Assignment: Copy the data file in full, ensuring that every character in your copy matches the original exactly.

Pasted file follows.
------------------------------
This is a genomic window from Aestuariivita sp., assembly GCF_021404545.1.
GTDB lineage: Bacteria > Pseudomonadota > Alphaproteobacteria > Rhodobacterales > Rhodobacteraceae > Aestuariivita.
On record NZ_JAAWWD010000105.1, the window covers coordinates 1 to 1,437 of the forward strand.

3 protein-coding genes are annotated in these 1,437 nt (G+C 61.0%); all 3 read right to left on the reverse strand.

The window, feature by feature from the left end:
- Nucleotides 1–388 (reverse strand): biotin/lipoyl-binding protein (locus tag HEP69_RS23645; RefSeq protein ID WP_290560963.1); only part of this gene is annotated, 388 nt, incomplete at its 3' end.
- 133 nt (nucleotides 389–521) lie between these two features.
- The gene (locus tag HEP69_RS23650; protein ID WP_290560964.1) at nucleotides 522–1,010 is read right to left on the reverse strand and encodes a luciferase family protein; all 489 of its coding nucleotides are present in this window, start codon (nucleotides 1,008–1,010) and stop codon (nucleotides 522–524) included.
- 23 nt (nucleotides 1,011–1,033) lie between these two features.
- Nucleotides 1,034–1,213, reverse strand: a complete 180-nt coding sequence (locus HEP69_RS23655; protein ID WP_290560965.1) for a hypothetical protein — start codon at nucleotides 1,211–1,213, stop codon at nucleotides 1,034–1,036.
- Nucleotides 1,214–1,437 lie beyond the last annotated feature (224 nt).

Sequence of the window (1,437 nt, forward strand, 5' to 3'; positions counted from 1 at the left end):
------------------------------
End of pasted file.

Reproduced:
This is a genomic window from Aestuariivita sp., assembly GCF_021404545.1.
GTDB lineage: Bacteria > Pseudomonadota > Alphaproteobacteria > Rhodobacterales > Rhodobacteraceae > Aestuariivita.
On record NZ_JAAWWD010000105.1, the window covers coordinates 1 to 1,437 of the forward strand.

3 protein-coding genes are annotated in these 1,437 nt (G+C 61.0%); all 3 read right to left on the reverse strand.

The window, feature by feature from the left end:
- Nucleotides 1–388 (reverse strand): biotin/lipoyl-binding protein (locus tag HEP69_RS23645; RefSeq protein ID WP_290560963.1); only part of this gene is annotated, 388 nt, incomplete at its 3' end.
- 133 nt (nucleotides 389–521) lie between these two features.
- The gene (locus tag HEP69_RS23650; protein ID WP_290560964.1) at nucleotides 522–1,010 is read right to left on the reverse strand and encodes a luciferase family protein; all 489 of its coding nucleotides are present in this window, start codon (nucleotides 1,008–1,010) and stop codon (nucleotides 522–524) included.
- 23 nt (nucleotides 1,011–1,033) lie between these two features.
- Nucleotides 1,034–1,213, reverse strand: a complete 180-nt coding sequence (locus HEP69_RS23655; protein ID WP_290560965.1) for a hypothetical protein — start codon at nucleotides 1,211–1,213, stop codon at nucleotides 1,034–1,036.
- Nucleotides 1,214–1,437 lie beyond the last annotated feature (224 nt).

Sequence of the window (1,437 nt, forward strand, 5' to 3'; positions counted from 1 at the left end):